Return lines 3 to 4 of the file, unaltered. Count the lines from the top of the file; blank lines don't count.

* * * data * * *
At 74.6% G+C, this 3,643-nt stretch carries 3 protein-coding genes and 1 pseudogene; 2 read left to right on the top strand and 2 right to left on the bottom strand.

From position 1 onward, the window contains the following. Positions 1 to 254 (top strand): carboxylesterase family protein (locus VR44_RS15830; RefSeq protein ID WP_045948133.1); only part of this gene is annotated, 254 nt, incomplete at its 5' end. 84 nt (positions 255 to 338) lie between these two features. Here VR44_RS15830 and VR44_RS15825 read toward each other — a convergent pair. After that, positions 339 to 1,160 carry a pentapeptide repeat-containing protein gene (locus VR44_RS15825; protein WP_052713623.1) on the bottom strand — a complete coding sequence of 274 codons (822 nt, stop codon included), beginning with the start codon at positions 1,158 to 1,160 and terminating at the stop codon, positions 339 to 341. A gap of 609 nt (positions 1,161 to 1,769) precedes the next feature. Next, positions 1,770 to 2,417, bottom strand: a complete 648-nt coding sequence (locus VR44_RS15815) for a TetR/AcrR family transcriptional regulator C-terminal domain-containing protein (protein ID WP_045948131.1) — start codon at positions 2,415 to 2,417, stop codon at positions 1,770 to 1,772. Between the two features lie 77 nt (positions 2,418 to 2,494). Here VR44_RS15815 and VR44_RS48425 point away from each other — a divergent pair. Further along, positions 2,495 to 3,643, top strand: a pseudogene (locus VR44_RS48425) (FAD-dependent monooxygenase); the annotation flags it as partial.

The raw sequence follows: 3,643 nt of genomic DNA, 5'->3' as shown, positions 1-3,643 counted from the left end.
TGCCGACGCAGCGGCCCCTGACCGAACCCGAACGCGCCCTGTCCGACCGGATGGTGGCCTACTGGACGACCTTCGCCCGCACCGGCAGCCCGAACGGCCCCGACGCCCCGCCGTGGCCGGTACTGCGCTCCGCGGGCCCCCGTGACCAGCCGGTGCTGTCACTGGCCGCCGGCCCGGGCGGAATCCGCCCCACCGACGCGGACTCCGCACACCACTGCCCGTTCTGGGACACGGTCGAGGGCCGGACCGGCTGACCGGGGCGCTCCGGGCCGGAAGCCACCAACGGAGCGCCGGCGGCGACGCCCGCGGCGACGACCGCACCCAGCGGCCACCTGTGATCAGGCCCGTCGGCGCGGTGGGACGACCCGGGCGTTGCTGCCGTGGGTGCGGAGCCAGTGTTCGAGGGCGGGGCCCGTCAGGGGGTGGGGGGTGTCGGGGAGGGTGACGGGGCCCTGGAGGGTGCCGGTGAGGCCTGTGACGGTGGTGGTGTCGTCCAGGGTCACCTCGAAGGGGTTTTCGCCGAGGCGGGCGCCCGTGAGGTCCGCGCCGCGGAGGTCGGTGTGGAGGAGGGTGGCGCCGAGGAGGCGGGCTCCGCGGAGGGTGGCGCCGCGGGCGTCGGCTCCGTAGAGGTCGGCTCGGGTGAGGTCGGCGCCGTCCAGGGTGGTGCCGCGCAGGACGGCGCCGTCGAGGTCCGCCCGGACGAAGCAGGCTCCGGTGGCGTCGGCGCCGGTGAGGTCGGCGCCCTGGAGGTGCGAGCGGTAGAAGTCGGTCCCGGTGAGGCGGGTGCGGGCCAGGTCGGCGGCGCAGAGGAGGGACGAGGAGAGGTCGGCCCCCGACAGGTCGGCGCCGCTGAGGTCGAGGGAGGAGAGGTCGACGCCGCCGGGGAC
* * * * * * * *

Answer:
The raw sequence follows: 3,643 nt of genomic DNA, 5'->3' as shown, positions 1-3,643 counted from the left end.
TGCCGACGCAGCGGCCCCTGACCGAACCCGAACGCGCCCTGTCCGACCGGATGGTGGCCTACTGGACGACCTTCGCCCGCACCGGCAGCCCGAACGGCCCCGACGCCCCGCCGTGGCCGGTACTGCGCTCCGCGGGCCCCCGTGACCAGCCGGTGCTGTCACTGGCCGCCGGCCCGGGCGGAATCCGCCCCACCGACGCGGACTCCGCACACCACTGCCCGTTCTGGGACACGGTCGAGGGCCGGACCGGCTGACCGGGGCGCTCCGGGCCGGAAGCCACCAACGGAGCGCCGGCGGCGACGCCCGCGGCGACGACCGCACCCAGCGGCCACCTGTGATCAGGCCCGTCGGCGCGGTGGGACGACCCGGGCGTTGCTGCCGTGGGTGCGGAGCCAGTGTTCGAGGGCGGGGCCCGTCAGGGGGTGGGGGGTGTCGGGGAGGGTGACGGGGCCCTGGAGGGTGCCGGTGAGGCCTGTGACGGTGGTGGTGTCGTCCAGGGTCACCTCGAAGGGGTTTTCGCCGAGGCGGGCGCCCGTGAGGTCCGCGCCGCGGAGGTCGGTGTGGAGGAGGGTGGCGCCGAGGAGGCGGGCTCCGCGGAGGGTGGCGCCGCGGGCGTCGGCTCCGTAGAGGTCGGCTCGGGTGAGGTCGGCGCCGTCCAGGGTGGTGCCGCGCAGGACGGCGCCGTCGAGGTCCGCCCGGACGAAGCAGGCTCCGGTGGCGTCGGCGCCGGTGAGGTCGGCGCCCTGGAGGTGCGAGCGGTAGAAGTCGGTCCCGGTGAGGCGGGTGCGGGCCAGGTCGGCGGCGCAGAGGAGGGACGAGGAGAGGTCGGCCCCCGACAGGTCGGCGCCGCTGAGGTCGAGGGAGGAGAGGTCGACGCCGCCGGGGAC